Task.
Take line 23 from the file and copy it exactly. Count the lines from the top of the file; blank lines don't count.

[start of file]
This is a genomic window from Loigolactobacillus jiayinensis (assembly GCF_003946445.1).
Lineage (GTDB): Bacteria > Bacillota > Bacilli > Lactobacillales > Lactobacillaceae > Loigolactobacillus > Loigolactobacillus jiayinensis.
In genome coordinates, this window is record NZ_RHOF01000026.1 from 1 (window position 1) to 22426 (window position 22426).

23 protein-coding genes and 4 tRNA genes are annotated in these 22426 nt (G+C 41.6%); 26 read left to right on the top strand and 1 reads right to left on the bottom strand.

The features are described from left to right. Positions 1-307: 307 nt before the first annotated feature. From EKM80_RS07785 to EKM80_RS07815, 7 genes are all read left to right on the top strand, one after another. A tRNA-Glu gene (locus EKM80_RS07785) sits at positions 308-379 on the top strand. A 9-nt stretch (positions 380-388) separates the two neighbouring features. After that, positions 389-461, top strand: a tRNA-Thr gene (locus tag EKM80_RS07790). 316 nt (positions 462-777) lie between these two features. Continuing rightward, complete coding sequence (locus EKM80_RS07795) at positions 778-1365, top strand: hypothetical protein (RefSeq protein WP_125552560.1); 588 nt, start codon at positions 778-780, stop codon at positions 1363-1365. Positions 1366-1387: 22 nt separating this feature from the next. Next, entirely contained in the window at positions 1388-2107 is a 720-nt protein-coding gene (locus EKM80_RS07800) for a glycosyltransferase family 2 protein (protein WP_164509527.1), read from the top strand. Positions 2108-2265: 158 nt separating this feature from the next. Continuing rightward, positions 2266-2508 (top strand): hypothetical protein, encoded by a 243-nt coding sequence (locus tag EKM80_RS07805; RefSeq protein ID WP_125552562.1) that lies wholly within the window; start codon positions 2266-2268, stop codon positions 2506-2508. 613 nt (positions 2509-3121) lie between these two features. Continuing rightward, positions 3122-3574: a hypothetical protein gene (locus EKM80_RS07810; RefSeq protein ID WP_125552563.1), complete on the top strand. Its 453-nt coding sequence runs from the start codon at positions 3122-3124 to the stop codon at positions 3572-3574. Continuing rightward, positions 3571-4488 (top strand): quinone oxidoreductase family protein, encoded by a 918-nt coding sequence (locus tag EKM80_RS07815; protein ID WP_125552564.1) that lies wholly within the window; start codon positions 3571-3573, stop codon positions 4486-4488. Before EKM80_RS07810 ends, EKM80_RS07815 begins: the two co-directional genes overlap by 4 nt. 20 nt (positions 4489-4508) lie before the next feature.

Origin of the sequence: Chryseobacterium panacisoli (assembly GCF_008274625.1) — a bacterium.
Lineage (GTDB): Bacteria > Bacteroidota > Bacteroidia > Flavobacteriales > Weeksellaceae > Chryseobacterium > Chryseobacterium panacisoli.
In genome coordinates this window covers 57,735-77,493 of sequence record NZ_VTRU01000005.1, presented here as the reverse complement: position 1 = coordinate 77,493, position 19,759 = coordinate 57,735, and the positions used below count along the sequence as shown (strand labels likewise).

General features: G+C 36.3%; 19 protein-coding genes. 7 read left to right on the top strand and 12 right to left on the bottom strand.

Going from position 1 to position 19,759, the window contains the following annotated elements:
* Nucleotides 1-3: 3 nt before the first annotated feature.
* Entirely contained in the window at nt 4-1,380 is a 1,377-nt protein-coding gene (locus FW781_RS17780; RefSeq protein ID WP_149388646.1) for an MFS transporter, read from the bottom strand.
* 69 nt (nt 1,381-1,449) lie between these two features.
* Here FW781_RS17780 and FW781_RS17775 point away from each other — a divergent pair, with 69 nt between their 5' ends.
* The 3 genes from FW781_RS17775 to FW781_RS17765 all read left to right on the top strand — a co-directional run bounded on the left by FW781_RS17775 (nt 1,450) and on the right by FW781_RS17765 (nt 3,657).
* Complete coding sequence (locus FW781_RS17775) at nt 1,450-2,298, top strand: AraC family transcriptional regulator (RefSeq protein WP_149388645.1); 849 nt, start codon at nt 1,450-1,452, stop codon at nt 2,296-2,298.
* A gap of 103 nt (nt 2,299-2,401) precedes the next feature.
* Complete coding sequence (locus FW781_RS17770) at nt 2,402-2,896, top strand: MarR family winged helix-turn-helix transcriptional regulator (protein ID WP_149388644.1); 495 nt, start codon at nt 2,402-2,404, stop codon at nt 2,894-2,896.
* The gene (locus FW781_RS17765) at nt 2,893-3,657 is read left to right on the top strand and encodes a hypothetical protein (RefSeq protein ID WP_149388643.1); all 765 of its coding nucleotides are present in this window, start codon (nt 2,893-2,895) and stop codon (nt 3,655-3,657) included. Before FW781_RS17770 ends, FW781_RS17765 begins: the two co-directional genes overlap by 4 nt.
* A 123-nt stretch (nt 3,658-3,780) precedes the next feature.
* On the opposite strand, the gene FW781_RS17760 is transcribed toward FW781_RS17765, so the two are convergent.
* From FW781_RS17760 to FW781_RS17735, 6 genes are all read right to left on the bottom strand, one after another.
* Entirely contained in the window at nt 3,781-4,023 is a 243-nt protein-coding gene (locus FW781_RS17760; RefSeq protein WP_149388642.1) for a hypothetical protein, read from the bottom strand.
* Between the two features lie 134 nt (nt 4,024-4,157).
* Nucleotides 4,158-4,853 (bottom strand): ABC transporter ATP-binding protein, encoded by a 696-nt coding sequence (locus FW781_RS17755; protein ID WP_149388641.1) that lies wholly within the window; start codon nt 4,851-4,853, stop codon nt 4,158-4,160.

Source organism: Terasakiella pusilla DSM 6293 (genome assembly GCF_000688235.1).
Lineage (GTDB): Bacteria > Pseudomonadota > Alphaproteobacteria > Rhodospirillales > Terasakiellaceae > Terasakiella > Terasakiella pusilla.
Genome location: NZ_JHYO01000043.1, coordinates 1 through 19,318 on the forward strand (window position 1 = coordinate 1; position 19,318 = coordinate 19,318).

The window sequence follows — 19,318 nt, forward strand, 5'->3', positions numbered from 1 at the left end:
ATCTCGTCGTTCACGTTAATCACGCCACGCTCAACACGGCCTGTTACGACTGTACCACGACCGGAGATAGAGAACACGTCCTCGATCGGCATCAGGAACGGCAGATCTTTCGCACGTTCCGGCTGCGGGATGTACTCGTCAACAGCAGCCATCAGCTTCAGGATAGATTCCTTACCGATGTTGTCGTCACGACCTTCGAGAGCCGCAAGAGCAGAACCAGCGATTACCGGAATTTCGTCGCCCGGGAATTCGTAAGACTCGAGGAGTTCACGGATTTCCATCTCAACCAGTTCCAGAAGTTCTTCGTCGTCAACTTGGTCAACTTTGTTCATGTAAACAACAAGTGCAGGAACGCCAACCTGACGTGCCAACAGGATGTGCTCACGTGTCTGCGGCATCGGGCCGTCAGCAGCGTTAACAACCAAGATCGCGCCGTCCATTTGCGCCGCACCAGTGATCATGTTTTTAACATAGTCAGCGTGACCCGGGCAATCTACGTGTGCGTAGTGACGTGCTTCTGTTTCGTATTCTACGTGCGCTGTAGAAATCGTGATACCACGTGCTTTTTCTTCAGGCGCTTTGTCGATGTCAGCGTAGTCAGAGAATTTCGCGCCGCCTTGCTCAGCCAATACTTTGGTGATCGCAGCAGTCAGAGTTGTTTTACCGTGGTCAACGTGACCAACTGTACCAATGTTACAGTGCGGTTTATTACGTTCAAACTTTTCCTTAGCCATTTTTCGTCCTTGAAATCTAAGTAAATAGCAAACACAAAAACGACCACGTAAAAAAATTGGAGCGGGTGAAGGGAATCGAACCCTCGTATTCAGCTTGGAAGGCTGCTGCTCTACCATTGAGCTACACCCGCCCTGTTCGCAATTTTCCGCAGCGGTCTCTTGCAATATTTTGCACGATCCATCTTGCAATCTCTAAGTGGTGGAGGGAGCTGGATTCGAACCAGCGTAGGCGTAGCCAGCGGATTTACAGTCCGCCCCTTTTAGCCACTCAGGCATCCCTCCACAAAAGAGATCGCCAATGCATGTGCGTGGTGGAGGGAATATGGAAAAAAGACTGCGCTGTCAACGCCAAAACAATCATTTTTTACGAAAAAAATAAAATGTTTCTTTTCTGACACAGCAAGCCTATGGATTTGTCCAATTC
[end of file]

* Entirely contained in the window at nt 3,781-4,023 is a 243-nt protein-coding gene (locus FW781_RS17760; RefSeq protein WP_149388642.1) for a hypothetical protein, read from the bottom strand.